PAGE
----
"People who were already more likely to have babies who are at risk of not being able to reap the benefits of proper nutrition, medical care, and related resources are now at even greater risk,” Ali says.

Lebel herself takes a moderate stance when it comes to using heated terms like “collateral damage,” even though she does expect some lingering consequences in pandemic babies.

“I wouldn’t talk about a damaged generation,” Lebel says. “But 20 years from now, we're going to see higher rates of depression and anxiety than what we did in previous generations.”

Supportive health care

Understanding whether the pandemic will influence coronababies will take time, but for now, parents can do things to minimize the effects. For example, early results from Lebel’s study on COVID-19 showed that social support and increased physical activity were associated with fewer symptoms of anxiety and depression among the pregnant women they surveyed.

Fostering relationships—even virtual or socially distant ones—can help with the dual experiences of stay-at-home isolation and being overwhelmed by the new responsibilities of parenthood. For parents of all backgrounds, the importance of a robust social support system cannot be overstated, Ali says.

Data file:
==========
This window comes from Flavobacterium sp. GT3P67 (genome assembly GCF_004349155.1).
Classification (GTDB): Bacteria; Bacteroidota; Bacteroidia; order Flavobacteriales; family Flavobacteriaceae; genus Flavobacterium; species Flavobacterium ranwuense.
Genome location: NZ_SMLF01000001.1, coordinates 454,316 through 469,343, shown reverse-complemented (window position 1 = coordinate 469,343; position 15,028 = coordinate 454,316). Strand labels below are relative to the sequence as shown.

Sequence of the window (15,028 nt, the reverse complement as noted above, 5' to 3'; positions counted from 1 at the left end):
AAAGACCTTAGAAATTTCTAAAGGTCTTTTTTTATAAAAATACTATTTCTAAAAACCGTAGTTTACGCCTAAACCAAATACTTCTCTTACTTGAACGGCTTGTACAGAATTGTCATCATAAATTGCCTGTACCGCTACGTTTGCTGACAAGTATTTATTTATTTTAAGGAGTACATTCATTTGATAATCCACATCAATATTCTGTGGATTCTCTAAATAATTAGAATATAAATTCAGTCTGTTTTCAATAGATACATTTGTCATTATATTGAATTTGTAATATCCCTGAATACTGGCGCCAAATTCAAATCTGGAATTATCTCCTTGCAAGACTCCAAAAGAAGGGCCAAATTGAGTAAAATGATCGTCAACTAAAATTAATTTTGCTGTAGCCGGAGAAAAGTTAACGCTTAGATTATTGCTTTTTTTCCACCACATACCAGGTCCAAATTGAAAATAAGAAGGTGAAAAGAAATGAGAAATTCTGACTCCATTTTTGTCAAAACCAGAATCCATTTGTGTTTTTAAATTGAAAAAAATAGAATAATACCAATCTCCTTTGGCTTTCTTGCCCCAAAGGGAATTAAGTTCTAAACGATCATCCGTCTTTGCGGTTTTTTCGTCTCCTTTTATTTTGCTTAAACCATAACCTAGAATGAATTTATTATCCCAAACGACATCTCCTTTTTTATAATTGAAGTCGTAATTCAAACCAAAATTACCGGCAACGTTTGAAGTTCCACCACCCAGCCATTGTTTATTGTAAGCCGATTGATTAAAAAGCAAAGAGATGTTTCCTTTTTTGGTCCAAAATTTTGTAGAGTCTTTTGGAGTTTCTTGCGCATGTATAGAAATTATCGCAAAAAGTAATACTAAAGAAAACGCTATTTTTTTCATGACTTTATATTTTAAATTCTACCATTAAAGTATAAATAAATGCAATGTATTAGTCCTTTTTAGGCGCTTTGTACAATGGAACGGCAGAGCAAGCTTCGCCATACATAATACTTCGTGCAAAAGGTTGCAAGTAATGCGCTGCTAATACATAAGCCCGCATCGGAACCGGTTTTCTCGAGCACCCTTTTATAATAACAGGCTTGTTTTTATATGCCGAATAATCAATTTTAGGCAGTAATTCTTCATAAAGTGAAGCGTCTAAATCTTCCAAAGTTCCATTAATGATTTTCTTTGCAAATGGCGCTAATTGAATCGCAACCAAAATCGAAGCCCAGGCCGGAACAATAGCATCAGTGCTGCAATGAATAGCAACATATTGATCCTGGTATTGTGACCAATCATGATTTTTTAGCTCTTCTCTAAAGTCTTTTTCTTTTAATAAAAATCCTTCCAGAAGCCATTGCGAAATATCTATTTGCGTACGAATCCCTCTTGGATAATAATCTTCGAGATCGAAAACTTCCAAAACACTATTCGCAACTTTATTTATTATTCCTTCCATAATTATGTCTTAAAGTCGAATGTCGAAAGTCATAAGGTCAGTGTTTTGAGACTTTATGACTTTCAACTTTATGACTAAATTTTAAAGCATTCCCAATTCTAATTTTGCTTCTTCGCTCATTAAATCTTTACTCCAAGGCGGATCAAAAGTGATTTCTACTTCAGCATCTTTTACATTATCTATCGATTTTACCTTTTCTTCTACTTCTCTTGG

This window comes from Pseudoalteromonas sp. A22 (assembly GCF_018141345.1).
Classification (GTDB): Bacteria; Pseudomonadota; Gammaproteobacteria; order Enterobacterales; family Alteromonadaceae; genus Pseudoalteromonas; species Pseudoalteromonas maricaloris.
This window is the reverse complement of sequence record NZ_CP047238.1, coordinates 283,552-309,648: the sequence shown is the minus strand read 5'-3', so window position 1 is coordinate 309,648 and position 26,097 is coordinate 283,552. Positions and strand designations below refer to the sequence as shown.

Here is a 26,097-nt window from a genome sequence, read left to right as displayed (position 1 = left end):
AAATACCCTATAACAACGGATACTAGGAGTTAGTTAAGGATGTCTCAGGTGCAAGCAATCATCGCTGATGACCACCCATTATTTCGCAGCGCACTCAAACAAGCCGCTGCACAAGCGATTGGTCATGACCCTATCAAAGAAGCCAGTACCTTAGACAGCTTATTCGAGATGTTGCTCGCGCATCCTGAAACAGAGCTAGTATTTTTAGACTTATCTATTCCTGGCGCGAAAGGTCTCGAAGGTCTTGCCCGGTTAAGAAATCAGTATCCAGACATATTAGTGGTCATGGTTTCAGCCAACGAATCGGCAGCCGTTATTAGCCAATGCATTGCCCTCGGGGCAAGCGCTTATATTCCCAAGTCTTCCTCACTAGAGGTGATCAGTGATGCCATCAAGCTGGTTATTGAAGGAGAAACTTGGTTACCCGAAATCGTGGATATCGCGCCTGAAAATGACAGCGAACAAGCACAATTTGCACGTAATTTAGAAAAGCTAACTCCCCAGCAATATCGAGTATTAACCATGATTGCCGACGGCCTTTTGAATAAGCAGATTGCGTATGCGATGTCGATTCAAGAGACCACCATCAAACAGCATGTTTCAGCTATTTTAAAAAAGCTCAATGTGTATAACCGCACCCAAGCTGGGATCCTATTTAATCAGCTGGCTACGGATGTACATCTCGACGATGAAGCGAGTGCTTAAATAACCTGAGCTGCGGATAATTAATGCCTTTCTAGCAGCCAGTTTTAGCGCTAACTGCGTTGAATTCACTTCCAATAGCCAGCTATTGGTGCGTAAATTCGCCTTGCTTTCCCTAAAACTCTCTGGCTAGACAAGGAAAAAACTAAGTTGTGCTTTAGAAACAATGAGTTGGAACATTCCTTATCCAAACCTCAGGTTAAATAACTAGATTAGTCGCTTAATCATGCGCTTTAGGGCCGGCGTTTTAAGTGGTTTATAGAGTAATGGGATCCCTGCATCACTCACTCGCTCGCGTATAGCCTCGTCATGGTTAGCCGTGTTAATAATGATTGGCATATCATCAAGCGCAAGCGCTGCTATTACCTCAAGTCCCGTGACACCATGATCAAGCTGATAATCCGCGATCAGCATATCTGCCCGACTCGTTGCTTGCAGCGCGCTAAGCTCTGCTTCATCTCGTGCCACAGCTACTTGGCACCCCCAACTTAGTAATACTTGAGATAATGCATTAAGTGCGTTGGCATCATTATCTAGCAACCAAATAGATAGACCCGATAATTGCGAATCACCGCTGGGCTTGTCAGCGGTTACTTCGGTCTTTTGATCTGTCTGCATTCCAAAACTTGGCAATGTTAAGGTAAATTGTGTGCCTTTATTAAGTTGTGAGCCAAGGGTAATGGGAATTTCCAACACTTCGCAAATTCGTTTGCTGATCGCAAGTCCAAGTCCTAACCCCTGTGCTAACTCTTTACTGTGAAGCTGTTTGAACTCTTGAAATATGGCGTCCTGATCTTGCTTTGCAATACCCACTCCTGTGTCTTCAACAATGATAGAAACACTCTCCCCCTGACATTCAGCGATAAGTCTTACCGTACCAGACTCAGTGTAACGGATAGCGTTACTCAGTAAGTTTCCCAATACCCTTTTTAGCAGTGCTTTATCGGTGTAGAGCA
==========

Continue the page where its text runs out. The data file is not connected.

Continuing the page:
“It should be part of an expectant parent's plan from the very beginning,” she says. “Having just one supportive person you trust—whether these be a spouse, a parent, or a close friend—can serve a preventive role when it comes to physical and mental health problems, and this support can be virtual.”

That said, parents facing social vulnerabilities may require extra assistance. Apart from making sure these parents have better nutrition for themselves and their newborns, health-care workers must also guarantee they have ongoing social support, Ali says. Having a nurse or a social worker call to check in regularly after the baby is born, and not just over the first postpartum days, could potentially head off any mental and physical health problems.

Hunter recommends finding amusing activities such as playing a board game, singing karaoke, making a TikTok video, or going on a scavenger hunt. Similarly, parents can benefit from learning a new skill, and making time to laugh or to grieve if they’ve lost a loved one. Sleep and nutrition also remain as important as ever for a healthy pregnancy and postpartum period.

“Kids will mostly be fine if their parents take care of themselves and focus on what is most meaningful in life,” Hunter says. “When we work together and support one another, we can overcome almost anything.”